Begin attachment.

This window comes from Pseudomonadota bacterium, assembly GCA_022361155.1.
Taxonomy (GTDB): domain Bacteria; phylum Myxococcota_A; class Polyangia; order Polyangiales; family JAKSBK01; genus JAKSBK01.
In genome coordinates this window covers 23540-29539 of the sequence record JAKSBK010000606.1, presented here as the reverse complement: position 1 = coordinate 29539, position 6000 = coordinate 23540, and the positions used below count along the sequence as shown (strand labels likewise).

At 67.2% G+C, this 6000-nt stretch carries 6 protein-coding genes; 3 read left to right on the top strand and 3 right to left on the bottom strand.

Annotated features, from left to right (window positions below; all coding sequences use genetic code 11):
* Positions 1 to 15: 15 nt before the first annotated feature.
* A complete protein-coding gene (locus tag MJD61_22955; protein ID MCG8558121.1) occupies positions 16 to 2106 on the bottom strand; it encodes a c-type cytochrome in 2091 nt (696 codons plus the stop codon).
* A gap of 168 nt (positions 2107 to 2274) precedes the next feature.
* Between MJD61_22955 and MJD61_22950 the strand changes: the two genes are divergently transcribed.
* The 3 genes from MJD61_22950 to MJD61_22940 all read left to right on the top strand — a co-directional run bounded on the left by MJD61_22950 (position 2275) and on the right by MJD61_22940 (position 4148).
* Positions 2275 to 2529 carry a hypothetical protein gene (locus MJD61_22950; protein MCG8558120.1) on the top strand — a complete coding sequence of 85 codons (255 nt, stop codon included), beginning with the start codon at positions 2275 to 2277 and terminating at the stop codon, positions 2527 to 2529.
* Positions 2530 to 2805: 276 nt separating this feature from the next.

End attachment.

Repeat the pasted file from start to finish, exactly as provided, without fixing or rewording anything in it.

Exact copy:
This window comes from Pseudomonadota bacterium, assembly GCA_022361155.1.
Taxonomy (GTDB): domain Bacteria; phylum Myxococcota_A; class Polyangia; order Polyangiales; family JAKSBK01; genus JAKSBK01.
In genome coordinates this window covers 23540-29539 of the sequence record JAKSBK010000606.1, presented here as the reverse complement: position 1 = coordinate 29539, position 6000 = coordinate 23540, and the positions used below count along the sequence as shown (strand labels likewise).

At 67.2% G+C, this 6000-nt stretch carries 6 protein-coding genes; 3 read left to right on the top strand and 3 right to left on the bottom strand.

Annotated features, from left to right (window positions below; all coding sequences use genetic code 11):
* Positions 1 to 15: 15 nt before the first annotated feature.
* A complete protein-coding gene (locus tag MJD61_22955; protein ID MCG8558121.1) occupies positions 16 to 2106 on the bottom strand; it encodes a c-type cytochrome in 2091 nt (696 codons plus the stop codon).
* A gap of 168 nt (positions 2107 to 2274) precedes the next feature.
* Between MJD61_22955 and MJD61_22950 the strand changes: the two genes are divergently transcribed.
* The 3 genes from MJD61_22950 to MJD61_22940 all read left to right on the top strand — a co-directional run bounded on the left by MJD61_22950 (position 2275) and on the right by MJD61_22940 (position 4148).
* Positions 2275 to 2529 carry a hypothetical protein gene (locus MJD61_22950; protein MCG8558120.1) on the top strand — a complete coding sequence of 85 codons (255 nt, stop codon included), beginning with the start codon at positions 2275 to 2277 and terminating at the stop codon, positions 2527 to 2529.
* Positions 2530 to 2805: 276 nt separating this feature from the next.